Sharks

Sharks

Evander Kane is part of a select group of Black players in the NHL. The Sharks winger never has been one to shy away from speaking out on racial issues within the sport of hockey, and Kane recently was named the co-head of the new Hockey Diversity Alliance, which hopes to help address the diversity concerns in the sport.

Kane also joined the NHL's new "Soul on Ice" podcast -- featuring several Black co-hosts who also play professional hockey (Los Angeles Kings prospect Akil Thomas and Elijah Roberts plays for the OHL's Niagara Icedogs) -- and discussed how he initially reacted to the NHL's "Hockey is for Everyone" movement.

 "I think hockey can be for everybody, I don't think it currently is for everybody," Kane told Thomas, Roberts and co-host Kwame Damon Mason. "I think there's hundreds and thousands of examples of why that's not true. The biggest issue I had, from an NHL player's standpoint, was the NHL placing their Hockey is for Everybody month in the month of February. The month of February has always been a month to celebrate Black History.

"To me I thought it was a bit of a slap in the face, I thought it was poor judgement, and I thought out of the six months during the season, how could you not find another month to have that campaign."

 

[RACE IN AMERICA: Listen to the latest episode]

"Hockey is for Everyone" has been the NHL's campaign for inclusion since 2017, first beginning as a month-long celebration during February, which as Kane noted is the same month as Black History Month.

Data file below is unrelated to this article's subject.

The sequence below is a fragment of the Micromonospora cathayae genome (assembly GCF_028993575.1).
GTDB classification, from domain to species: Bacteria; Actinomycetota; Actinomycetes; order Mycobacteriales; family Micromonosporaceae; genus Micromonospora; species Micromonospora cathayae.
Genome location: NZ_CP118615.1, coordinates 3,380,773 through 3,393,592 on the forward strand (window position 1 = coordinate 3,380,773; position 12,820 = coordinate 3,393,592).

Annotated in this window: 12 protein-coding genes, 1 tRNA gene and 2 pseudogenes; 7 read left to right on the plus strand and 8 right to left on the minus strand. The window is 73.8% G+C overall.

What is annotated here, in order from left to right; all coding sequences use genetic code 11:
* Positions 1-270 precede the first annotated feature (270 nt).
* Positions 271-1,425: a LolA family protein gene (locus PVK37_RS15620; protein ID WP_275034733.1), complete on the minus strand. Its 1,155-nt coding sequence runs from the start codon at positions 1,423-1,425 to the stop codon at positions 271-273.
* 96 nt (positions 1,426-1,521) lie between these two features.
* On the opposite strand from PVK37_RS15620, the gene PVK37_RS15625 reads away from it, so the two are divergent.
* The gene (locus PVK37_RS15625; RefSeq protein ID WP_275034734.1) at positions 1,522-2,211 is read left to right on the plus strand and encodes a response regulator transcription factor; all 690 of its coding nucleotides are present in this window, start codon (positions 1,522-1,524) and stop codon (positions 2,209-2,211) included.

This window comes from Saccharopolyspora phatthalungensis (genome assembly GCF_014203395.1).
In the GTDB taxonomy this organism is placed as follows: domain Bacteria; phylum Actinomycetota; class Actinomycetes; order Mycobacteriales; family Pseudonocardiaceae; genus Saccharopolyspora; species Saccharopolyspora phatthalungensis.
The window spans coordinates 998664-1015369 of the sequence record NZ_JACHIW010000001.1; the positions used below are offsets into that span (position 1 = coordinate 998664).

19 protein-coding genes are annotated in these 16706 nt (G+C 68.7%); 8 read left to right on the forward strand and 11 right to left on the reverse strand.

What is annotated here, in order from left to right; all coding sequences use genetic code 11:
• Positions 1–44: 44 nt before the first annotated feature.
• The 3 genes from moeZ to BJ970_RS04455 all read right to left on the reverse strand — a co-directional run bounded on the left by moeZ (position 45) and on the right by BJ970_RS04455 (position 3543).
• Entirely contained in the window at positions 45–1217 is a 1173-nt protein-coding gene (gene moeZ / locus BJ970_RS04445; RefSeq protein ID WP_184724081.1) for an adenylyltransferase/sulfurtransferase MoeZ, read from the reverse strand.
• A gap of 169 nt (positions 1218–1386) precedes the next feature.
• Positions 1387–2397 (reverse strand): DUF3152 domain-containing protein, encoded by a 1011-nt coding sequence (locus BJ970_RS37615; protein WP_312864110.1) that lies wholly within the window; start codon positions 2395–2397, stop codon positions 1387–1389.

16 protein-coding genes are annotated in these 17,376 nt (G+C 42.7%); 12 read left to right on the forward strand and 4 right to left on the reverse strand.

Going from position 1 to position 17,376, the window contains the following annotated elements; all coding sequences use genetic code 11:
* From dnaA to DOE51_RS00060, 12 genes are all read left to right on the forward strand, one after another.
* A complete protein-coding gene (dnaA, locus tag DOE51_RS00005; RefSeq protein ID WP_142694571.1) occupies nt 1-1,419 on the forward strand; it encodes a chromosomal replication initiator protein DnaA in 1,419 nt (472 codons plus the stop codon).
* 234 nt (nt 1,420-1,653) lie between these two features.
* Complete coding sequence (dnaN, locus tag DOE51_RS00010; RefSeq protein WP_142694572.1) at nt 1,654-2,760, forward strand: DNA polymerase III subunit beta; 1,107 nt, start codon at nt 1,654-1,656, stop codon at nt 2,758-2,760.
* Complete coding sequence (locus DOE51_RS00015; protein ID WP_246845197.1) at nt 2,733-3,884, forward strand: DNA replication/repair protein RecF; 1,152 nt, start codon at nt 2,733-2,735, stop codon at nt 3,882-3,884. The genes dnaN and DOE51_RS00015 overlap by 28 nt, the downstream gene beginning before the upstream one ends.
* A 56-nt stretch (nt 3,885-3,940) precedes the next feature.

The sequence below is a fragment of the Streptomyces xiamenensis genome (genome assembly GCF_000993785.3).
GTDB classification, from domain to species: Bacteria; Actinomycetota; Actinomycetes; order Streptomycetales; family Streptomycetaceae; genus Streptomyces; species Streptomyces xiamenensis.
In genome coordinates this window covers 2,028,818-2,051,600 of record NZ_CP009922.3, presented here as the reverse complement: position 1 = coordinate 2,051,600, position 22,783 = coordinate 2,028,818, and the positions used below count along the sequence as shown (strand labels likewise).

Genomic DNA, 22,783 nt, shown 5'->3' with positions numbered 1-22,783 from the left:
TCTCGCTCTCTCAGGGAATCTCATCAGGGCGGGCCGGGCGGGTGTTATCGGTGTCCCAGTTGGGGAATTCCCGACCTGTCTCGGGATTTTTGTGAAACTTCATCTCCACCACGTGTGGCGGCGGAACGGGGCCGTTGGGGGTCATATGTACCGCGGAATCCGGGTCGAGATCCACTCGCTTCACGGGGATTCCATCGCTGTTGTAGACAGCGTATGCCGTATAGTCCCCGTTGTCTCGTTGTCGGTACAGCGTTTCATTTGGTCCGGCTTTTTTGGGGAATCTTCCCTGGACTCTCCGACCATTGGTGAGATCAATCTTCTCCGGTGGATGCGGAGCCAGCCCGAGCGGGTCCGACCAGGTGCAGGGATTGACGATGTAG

It since was expanded to be a year-long campaign, but Kane still feels the league's plans could have been executed better. He credits the work of NHL executive vice president for social impact, growth initiatives and legislative affairs, Kim Davis, for encouraging the league to make inroads with the Black community.

"Also, before Kim even got into the league and became a part of our league, we never celebrated Black History Month," Kane continued. "It wasn't even a thought, it had no interest within our league. And it was a question I always raised, but never got any answers.

"For me, that whole campaign, as great as it is and as important as it is, I thought it was flawed, and I didn't understand the messaging. For me, it just seemed like they were trying to overlook Black history and really, our Black players in the game."

[RELATED: Why Kane, Hockey Diversity Alliance value NHL independence]

Kane appeared last month on NBC Sports Bay Area's "Race in America: A Candid Conversation," and emphasized how valuable the platforms of athletes in all sports are for speaking out.

In a league with an overwhelmingly white population of players, voices like Kane's are critical to help the NHL become more diverse and inclusive for all.